When Austin Trunick released The Cannon Film Guide Volume I in 2020, he hoped it would find a small audience of people who remembered the films of his video store browsing youth. Much to Trunick’s happy surprise, there were many more people who shared the same love of the action-packed, ninja-star throwing studio.
Fans responded so positively to the first volume, that the second volume recently debuted to more praise, and a third volume to wrap up the Cannon saga is on the way.
We got a chance to speak to Trunick about how he put together The Cannon Film Guides, and his love of all things Cannon, in this exclusive interview.
What was your inspiration for writing the The Cannon Film Guide?
Austin Trunick: I grew up in the video store era and I remember renting a stack of tapes on the weekend with my Dad. Part of my rental staples were the films of Chuck Norris and Sho Kosugi, although at the time I didn’t associate their films and others with one company, because as a kid, you don’t really pat attention to the studio.
When I got older, I became interested in more traditional films and film studies and I was a freelance magazine writer, but I was looking for a subject that I could write about on my own, and I kept thinking about Cannon films. When you begin to read about them, there are some fascinating stories behind the making of these films.
Both volumes I and II of The Cannon Film Guide are massive books and massively detailed. What type of research did you engage in for the guides?
Trunick: I did most of the research at the New York Public Library. They have an amazing archive of trade magazines there like The Hollywood Reporter and Variety. I spent days and days combing over them for information about Cannon and their films. What Cannon lacked in budget, they made up for with their PR game and they would have daily press releases and stories in the trades, even little notices like “this actor is in, this actor is out” of an upcoming production.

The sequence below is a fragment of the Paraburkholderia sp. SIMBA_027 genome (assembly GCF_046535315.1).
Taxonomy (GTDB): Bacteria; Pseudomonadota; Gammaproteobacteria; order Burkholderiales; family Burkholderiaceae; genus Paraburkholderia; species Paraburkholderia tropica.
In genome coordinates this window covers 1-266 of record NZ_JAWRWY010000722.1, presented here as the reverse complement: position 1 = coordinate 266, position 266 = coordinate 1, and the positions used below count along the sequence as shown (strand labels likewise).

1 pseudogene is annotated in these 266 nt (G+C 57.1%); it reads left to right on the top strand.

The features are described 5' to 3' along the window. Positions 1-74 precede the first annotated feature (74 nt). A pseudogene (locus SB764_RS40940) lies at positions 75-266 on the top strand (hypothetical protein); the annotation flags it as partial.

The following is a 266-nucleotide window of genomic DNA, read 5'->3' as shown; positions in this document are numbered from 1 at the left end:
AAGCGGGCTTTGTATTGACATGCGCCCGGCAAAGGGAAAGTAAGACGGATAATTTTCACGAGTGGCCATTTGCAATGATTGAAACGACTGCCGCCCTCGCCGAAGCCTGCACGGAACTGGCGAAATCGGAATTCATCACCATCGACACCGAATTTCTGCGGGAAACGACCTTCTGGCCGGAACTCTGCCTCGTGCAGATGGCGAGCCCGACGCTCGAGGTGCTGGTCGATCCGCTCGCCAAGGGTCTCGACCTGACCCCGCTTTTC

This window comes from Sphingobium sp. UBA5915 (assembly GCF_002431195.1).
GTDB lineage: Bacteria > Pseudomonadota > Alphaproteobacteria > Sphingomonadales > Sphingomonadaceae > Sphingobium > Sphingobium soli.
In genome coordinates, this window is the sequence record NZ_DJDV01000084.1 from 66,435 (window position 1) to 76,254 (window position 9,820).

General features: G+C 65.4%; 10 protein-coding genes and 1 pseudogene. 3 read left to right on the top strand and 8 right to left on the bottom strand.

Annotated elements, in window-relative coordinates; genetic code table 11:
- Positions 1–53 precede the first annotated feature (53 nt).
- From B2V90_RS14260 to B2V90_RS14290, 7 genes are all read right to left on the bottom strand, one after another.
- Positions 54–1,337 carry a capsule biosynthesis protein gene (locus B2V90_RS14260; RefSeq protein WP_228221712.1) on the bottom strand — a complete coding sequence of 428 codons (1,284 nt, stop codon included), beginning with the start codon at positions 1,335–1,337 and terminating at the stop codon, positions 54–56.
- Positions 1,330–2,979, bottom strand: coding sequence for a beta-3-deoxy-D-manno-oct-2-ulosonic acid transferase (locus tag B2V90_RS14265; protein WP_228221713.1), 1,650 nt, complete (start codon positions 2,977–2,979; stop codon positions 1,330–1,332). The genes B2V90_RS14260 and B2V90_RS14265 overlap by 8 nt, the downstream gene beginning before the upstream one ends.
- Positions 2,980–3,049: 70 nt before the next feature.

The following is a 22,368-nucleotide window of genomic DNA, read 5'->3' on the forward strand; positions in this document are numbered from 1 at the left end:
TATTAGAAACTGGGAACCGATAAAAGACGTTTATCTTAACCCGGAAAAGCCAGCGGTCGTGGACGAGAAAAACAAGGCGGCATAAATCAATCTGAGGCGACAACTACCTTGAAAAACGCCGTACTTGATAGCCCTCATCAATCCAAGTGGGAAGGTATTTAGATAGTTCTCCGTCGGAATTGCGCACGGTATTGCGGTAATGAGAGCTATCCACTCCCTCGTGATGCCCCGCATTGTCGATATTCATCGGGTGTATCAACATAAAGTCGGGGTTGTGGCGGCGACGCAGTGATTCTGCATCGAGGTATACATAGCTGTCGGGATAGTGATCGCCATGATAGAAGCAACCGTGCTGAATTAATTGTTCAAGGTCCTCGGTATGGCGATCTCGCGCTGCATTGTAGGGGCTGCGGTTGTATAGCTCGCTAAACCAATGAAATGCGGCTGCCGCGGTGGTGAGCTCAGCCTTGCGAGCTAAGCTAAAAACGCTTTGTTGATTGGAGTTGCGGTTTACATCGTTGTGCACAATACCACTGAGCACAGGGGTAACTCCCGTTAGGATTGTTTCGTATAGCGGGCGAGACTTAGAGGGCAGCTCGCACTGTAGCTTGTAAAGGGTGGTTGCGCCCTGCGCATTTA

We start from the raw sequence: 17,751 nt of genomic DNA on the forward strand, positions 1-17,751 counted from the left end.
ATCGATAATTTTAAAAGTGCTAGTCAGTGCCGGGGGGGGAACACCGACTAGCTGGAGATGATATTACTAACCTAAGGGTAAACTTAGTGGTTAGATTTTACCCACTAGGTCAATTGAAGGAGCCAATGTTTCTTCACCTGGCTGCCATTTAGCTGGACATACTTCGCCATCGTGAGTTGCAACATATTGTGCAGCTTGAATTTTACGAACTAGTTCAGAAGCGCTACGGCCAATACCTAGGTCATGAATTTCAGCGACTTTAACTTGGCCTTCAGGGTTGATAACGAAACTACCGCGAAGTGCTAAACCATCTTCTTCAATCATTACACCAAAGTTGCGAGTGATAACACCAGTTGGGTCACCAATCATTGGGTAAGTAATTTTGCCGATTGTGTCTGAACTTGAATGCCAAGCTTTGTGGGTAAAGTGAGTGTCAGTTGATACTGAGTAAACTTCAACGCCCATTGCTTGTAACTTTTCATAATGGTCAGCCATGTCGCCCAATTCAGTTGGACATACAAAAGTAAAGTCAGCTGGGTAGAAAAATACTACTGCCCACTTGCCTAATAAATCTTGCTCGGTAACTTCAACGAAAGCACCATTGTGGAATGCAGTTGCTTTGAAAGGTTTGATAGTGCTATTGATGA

I have ten year’s worth of magazines, catalogs, and books in banker’s boxes. It was a long process but I was also lucky that most of the information is from only forty years ago.
You also conducted numerous interviews for the books. Are there any that stick out to you in terms of the insight they provided and/or entertainment?
Trunick: I ended up interviewing over 100 people for the books and one person that provided a lot of information was Sam Firstenberg, who started as a bike messenger for Golan and Globus and ended up directing a number of their films. Sam knew the whole story.
As for entertaining, I would say Wings Hauser, who also provided behind the scenes information, but he also talked about his life experiences, such as meeting Charles Manson and growing up next to Bob Denver of Gilligan’s Island and being chased around by his pet chimp.
Was it difficult organizing this wealth of knowledge from all your research and interviews in the books?
Trunick: As I was writing volume one, it all sort of fell into place. You had the rise of Cannon with films like Breakin’ and Missing in Action, then you had the peak output years from 1985-1987 when the company was the most profitable, and then you had the decline and direct to video era.
One of the genres that became synonymous with Cannon was the ninja movie. How did their many ninja movies help Cannon get on the map?
Trunick: Well, ninjas are awesome! For those who grew up in the VHS era, you probably remember the aisles being arranged by genre, and every video store had an “action” section. The higher shelves where adult eyes would go would be filled with A-list actors and multi-million dollar productions. But those lower, kid level shelves had the ninja movies, and those guys in masks appealed to kids.
I can remember the box cover art for Revenge of the Ninja that had the character jumping out a helicopter, or possibly flying, while throwing ninja stars; it was hard to pass up. Video box art was a huge selling point for those movies, as well as the Sword and Sorcery movies of the time period. The productions never lives up to what was promised on the box. I remember being so excited to see a movie starring David and Peter Paul, who were known as The Barbarian Brothers, and it did not live up to the cover image.